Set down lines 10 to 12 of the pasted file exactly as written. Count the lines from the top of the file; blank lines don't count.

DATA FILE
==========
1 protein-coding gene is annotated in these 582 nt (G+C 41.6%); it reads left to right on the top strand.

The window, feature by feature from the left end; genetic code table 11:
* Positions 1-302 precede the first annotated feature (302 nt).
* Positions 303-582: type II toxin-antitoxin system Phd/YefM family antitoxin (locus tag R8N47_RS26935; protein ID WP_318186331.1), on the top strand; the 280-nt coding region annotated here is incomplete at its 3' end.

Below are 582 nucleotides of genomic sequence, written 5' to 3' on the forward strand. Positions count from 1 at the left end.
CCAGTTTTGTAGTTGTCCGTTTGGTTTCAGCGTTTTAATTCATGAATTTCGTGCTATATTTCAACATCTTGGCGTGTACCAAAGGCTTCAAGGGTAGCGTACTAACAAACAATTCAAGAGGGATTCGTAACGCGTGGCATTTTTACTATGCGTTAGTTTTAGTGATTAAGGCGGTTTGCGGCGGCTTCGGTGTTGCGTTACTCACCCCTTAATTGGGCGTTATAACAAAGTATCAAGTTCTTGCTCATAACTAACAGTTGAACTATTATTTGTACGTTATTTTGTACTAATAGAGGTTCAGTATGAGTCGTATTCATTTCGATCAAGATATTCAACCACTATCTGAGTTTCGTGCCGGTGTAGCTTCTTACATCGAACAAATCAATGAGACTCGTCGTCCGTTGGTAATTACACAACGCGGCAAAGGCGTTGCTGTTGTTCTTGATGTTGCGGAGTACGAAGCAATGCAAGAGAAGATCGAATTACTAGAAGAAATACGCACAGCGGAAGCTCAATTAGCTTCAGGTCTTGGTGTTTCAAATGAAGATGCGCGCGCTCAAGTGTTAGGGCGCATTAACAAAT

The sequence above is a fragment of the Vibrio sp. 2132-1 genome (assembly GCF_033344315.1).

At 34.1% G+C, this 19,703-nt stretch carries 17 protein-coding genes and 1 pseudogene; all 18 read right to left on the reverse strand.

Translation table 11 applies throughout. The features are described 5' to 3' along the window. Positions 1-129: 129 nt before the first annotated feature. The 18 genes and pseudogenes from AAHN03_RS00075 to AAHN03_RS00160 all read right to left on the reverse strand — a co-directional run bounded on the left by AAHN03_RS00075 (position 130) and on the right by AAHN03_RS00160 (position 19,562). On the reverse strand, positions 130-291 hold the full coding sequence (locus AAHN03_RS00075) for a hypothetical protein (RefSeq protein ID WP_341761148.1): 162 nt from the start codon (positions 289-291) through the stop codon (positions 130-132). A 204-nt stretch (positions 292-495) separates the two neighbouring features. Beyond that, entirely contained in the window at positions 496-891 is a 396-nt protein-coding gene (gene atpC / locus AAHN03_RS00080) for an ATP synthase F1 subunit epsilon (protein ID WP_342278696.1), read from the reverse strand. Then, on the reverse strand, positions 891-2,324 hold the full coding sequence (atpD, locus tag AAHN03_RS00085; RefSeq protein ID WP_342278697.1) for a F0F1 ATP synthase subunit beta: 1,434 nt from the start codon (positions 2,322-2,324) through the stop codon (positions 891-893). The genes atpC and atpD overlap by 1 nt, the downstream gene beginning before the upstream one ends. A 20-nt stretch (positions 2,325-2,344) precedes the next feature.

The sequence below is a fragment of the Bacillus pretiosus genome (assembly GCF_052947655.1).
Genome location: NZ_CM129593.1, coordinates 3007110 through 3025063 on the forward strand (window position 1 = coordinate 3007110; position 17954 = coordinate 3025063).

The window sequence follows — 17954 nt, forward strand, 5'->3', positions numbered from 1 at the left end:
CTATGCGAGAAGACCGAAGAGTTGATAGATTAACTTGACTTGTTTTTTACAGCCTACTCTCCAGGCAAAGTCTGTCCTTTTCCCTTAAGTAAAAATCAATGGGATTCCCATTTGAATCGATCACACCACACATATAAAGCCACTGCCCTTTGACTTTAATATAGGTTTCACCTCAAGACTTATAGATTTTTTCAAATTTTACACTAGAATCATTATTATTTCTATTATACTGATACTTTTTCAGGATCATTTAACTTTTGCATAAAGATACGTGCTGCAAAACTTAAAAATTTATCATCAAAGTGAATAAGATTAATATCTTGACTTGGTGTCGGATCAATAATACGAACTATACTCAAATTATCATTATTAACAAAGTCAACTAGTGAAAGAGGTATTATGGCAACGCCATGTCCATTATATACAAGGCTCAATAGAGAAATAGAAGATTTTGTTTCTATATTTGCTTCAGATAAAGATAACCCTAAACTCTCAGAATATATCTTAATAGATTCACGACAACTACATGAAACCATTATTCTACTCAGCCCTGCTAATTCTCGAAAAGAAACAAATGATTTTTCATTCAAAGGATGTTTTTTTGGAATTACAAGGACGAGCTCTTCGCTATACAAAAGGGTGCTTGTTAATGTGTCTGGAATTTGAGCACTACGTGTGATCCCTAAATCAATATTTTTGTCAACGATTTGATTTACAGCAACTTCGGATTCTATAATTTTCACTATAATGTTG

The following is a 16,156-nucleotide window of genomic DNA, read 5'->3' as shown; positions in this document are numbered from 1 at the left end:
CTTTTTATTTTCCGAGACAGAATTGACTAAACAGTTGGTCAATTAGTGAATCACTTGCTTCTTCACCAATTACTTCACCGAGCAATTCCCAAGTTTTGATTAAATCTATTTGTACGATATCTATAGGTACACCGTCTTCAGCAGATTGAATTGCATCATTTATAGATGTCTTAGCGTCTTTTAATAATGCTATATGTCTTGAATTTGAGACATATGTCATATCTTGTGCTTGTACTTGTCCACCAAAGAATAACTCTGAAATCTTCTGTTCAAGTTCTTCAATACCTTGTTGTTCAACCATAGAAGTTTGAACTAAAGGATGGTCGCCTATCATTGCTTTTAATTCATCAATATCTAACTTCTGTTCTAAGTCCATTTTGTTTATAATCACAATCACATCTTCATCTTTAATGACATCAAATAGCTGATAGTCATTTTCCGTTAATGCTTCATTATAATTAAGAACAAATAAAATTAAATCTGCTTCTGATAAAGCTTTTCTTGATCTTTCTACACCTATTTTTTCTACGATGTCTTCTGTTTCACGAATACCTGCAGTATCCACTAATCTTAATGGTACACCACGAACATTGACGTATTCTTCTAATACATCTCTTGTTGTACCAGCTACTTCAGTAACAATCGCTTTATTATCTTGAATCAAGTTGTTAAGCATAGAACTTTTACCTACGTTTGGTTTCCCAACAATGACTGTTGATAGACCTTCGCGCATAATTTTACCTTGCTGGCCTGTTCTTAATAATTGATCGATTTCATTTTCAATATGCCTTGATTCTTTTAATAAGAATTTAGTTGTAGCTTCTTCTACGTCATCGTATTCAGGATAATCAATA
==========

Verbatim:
The sequence below is a fragment of the Bacillus pretiosus genome (assembly GCF_052947655.1).
Genome location: NZ_CM129593.1, coordinates 3007110 through 3025063 on the forward strand (window position 1 = coordinate 3007110; position 17954 = coordinate 3025063).

The window sequence follows — 17954 nt, forward strand, 5'->3', positions numbered from 1 at the left end: